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Editor's note: Originally from Slovakia, Jaroslav Mysiak has followed a career characterised by mobility. After doing his Ph.D. in western Germany, he was working in Italy when he was presented with the opportunity to return to Germany--this time to the eastern part of the country--as a Marie Curie Development Host Fellow.

It had been very exciting to become a Marie Curie (MC) fellow, but accepting the fellowship wasn't an easy decision for me to make. The fellowships are held in high esteem, and adding Marie Curie Fellow to your CV can give your career an important kick forward. Moreover, doing research in another cultural milieu, with new people, and possibly working on different topics from before can help one find new research directions.

So why was deciding to take up the offer of a position as a MC Development Host Fellow so difficult? Well, I hadn't actually planned to leave my previous job; the fellowship announcement simply turned up one day on one of the many mailing lists to which I subscribe. At the time I was working in Venice in a private research institution in a multicultural and multidisciplinary group of very nice young people. Although I had only a temporary position, I could have stayed there for at least 3 or 4 years longer for sure. Meanwhile, my wife had a permanent position as a teacher, a job she likes very much. And although following me to Germany hasn't meant that she has definitely had to quit her job--as a civil servant she was able to get a leave for 2 years--it wasn't easy for her to share my excitement.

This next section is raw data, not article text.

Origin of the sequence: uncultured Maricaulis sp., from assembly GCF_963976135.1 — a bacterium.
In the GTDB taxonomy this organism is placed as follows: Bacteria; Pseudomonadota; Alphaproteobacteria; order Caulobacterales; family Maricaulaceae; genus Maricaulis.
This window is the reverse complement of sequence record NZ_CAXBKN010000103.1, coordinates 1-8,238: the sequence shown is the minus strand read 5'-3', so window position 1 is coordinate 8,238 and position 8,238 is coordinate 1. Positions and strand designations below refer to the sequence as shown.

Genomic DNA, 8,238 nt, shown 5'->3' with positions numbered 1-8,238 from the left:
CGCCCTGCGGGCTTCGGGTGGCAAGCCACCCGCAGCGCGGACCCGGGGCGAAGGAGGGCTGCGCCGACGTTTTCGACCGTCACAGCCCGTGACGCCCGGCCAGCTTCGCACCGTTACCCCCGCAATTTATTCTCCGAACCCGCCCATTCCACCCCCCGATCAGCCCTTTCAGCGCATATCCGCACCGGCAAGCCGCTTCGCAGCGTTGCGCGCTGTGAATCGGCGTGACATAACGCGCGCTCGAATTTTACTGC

Factors Behind the Decision

There were several reasons for deciding to take up the fellowship. The interesting research challenges and career advancement were certainly very important. In addition, Leipzig is a beautiful city and I have always wanted to live in a city with a tramway. Some years ago I'd done my Ph.D. in western Germany, and the chance to round out my German experience by living for a period in the eastern part was hard to resist.